Sources of Natural Rubber

Hevea brasiliensis (Rubber Tree)

The rubber tree will grow to be 100 to 130 feet in height, and live to be 100 years old. Its white sap, which is latex, flows from the tree when bark is removed. A rubber tree can be tapped for latex when it is six years of age.

rubber tree

Parthenium argentatum (Guayule)

A flowering shrub that is native to the southwestern United States and northern Mexico, the plant can be used as an alternate source of latex that is also hypoallergenic, unlike the normal Hevea rubber. The name "guayule" derives from the Nahuatl word ulli/olli, "rubber." Because the guayule plant produces terpene resins, which are natural pesticides, it is resistant to many pests and diseases. The guayule plant has seen a growing resurgence in research and agriculture due to its hypoallergenic properties because Hevea-derived rubber contains proteins that can cause severe allergic reactions. Guayule performs like Hevea in stretchability.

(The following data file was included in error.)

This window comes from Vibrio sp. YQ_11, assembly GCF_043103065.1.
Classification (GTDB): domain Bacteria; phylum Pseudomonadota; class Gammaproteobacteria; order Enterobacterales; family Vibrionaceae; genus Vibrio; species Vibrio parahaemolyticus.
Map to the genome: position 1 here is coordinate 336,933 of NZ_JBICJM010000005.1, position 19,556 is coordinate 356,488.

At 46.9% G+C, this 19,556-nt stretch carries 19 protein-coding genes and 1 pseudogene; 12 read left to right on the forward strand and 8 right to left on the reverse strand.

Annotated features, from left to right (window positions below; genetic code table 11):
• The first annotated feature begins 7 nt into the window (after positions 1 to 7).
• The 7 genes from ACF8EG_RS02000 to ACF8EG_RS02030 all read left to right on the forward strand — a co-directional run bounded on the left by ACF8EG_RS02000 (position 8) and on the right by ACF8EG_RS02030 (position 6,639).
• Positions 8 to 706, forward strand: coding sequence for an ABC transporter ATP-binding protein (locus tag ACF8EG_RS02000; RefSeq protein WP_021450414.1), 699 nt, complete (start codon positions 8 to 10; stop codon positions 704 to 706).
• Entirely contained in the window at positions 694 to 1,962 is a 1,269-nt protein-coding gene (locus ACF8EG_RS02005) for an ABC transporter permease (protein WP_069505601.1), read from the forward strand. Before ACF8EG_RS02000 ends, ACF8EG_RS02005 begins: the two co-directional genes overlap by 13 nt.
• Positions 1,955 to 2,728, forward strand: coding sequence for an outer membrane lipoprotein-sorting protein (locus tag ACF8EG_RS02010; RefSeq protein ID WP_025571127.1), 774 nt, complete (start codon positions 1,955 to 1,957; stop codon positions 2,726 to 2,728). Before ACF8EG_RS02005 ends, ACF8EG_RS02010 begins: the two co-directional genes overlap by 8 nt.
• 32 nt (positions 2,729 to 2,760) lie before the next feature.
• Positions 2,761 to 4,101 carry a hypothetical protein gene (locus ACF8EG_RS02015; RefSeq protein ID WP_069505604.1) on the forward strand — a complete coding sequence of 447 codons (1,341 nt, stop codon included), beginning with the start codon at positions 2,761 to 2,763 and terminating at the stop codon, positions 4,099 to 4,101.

Taraxacum kok-saghyz (TK)

TK is a perennial plant with a yellow composite flower. It is a species of dandelion native to Kazakhstan that is notable for its production of high quality rubber. Latex is produced in the roots of the plant and has very similar properties of Hevea rubber. TK is being studied here at OARDC to create a sustainable production crop for Ohio and the U.S.